PARIS • People, it seems, have never been so afraid of their food - and an obsession with healthy eating may paradoxically be endangering lives, say some experts.
Frenchwoman Sabrina Debusquat, 29, recounts how, over 18 months, she became a vegetarian, then a vegan, then a "raw foodist" who avoided all cooked foods, before she ultimately decided to eat just fruit.
It was only when her deeply worried boyfriend found clumps of her hair in the bathroom sink and confronted her with the evidence that she realised she was on a downward spiral.
"I thought I held the truth to food and health, which would allow me to live as long as possible," she said. "I wanted to get to some kind of pure state. In the end, my body overruled my mind."
For some specialists, the problem is a modern eating disorder called orthorexia nervosa.
Someone suffering from it is "imprisoned by a range of rules which they impose on themselves", said Professor Patrick Denoux of intercultural psychology at the University of Toulouse-Jean Jaures.
I thought I held the truth to food and health, which would allow me to live as long as possible. I wanted to get to some kind of pure state. In the end, my body overruled my mind.
MS SABRINA DEBUSQUAT, who became a vegetarian, then a vegan, then a "raw foodist" who avoided all cooked foods, before she ultimately decided to eat just fruit
These strict self-enforced laws isolate the individual from social food gatherings and, in extreme cases, can also endanger health.
Nutritionist Sophie Ortega said she had a patient who was going blind due to a deficiency in vitamin B12, which is needed to make red-blood cells. B12 is not made by the body and most people get what they need from animal-derived foods such as eggs, dairy products, meat or fish, or from supplements.
"A pure, unbending vegan", her patient even refused to take the supplements, she added. "It was as if she preferred to lose her sight... rather than betray her commitment to animals."
The term orthorexia nervosa was coined in the 1990s by then alternative medicine practitioner Steven Bratman, a San Francisco-based physician.
To be clear, it is not an interest in healthy eating - it is when enthusiasm becomes a pathological obsession, which leads to social isolation, psychological disturbance and even physical harm. In other words, as Bratman said in a co-authored book in 2000, it is "a disease disguised as a virtue".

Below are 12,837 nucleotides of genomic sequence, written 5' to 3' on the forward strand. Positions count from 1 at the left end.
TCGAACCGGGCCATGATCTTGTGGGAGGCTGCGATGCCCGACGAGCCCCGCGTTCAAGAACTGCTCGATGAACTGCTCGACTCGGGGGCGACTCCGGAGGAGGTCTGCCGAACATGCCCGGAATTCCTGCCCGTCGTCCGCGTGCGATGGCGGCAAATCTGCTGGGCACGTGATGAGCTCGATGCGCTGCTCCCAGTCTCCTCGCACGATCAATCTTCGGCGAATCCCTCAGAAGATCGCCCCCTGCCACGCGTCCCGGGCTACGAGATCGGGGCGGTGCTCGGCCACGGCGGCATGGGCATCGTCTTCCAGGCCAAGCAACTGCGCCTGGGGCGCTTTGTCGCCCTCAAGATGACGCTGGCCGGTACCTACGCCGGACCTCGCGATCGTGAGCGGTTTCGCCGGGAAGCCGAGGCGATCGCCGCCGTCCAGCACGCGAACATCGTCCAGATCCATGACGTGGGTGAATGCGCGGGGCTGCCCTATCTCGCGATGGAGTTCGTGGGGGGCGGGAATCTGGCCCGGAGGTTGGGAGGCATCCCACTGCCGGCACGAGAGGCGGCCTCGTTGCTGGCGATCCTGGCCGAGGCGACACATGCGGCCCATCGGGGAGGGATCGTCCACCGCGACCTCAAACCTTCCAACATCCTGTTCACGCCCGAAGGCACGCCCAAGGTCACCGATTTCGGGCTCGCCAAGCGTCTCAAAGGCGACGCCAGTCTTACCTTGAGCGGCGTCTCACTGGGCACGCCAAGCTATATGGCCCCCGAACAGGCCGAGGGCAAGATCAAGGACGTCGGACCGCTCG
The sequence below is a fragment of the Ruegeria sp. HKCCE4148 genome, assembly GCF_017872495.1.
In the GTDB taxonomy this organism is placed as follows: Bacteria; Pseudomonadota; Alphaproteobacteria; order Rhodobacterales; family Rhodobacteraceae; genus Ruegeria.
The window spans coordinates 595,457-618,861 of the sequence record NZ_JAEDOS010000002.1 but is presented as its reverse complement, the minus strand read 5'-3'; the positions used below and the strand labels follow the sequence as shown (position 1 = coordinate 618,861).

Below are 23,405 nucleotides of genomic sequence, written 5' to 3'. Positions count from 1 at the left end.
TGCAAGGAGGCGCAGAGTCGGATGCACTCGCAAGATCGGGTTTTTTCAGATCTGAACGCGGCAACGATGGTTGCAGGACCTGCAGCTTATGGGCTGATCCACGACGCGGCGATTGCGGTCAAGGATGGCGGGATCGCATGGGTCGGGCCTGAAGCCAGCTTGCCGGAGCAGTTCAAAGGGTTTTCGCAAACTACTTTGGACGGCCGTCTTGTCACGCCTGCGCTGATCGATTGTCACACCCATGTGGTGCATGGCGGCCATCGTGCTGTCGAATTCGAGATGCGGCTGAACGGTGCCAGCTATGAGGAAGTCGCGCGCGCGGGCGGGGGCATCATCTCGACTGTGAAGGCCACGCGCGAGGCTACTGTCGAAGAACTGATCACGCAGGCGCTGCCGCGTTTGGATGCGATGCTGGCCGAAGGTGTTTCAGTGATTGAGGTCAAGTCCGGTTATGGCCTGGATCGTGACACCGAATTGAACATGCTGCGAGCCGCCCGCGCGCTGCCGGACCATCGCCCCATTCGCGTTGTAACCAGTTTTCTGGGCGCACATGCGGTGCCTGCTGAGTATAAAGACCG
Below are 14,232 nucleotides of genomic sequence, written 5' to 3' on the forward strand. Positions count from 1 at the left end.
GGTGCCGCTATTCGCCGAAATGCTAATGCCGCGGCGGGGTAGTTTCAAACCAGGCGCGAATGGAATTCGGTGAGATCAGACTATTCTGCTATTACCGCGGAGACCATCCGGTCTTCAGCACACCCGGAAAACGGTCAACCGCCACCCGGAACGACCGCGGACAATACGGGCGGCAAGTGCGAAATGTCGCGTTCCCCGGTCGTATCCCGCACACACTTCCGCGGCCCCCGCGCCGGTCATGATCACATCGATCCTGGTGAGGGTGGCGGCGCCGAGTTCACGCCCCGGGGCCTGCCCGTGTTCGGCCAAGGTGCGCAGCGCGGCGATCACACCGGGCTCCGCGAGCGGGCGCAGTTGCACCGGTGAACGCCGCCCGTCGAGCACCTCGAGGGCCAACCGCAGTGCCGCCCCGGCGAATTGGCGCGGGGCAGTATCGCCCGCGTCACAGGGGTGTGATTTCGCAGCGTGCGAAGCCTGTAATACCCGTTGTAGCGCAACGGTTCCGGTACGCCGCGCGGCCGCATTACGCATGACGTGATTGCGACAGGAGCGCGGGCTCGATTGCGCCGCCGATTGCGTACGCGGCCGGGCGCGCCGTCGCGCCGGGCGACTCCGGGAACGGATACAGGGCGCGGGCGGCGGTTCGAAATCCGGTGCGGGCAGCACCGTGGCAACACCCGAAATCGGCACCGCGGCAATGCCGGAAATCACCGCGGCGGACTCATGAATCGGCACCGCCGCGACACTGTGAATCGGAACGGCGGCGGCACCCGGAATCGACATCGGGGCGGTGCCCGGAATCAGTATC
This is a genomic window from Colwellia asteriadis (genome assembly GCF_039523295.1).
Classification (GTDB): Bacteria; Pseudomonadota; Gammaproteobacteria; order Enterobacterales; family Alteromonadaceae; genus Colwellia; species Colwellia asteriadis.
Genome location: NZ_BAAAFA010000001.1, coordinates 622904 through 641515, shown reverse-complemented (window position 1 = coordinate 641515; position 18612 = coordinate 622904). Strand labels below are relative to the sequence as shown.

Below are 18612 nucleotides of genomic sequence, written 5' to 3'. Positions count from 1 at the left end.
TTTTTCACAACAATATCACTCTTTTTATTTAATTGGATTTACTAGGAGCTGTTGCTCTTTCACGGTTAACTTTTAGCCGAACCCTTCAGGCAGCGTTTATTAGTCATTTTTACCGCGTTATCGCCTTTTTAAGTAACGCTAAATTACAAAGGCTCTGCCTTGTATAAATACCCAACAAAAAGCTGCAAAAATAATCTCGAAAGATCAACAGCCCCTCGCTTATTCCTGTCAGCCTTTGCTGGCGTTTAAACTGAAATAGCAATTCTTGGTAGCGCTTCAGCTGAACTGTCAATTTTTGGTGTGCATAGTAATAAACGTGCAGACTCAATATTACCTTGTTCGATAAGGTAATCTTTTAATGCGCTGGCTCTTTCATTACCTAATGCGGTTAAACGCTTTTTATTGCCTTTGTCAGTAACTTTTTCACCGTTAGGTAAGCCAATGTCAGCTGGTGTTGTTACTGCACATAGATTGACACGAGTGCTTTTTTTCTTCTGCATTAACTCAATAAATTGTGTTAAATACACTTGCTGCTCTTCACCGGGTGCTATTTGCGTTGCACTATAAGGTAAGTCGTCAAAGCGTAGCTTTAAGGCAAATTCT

But as is often the case with disorders that may have complex psychological causes, there is a strong debate about whether the condition really exists. The term is trending in Western societies, prompting some experts to wonder whether it is being fanned by "cyberchondria" - self-diagnosis on the Internet.
Orthorexia is not part of the Diagnostic and Statistical Manual of Mental Disorders set down by mental health professionals in the United States. The fifth edition of the manual, published in 2013, includes anorexia nervosa and bulimia nervosa, but not orthorexia.
"The term orthorexia was proposed as a commonly used term, but it is not medically recognised," said Dr Pierre Dechelotte, head of nutrition at Rouen University Hospital in northern France and head of a research unit investigating the link between the brain and the intestines in food behaviour.
Even so, he said, it has a home in the family of "restrictive foodrelated disorders - but it's not on the radar screen".
Psychiatrist Alain Perroud, who has worked in France and Switzerland over the course of a 30-year career, said orthorexia "is much closer to a phobia" than a food disorder.
As with other phobias, it may be tackled by cognitive behavioural therapy - talking about incorrect or excessive beliefs, dealing with anxiety-provoking situations and using relaxation techniques and other methods to tackle anxiety, he suggested.
Outside the world of clinicians, orthorexia seems to be creeping into wider usage.
American blogger Jordan Younger has helped popularise the term, documenting her own painful downward spiral - since reversed - into unhealthy living. On her blog, she describes it as "a bubble of restriction", obsessing over a diet that was "entirely vegan, entirely plant-based, entirely gluten-free, oil-free, refined sugar-free, flour-free, dressing/sauce-free, etc".
Those who seem to be most worried about healthy food are often concerned about food scandals, Dr Pascale Hebel from the Paris-based Credoc research centre said.
Over nearly three decades, Europe has experienced a string of food safety scandals - beginning with mad-cow disease and continuing recently with insecticidecontaminated eggs - as well as mounting opposition to the use of antibiotics, genetically modified foods and corporate farming practices.
The disorder reflects a craving for control, suggested Prof Denoux. Food is seen as a form of medicine to fix a Western lifestyle that may be seen as toxic.
"We are living through a time of change in our food culture, which has led us to fundamentally doubt what we are eating," he said.
Among believers, this "suspicion of being poisoned is deemed proof of insight".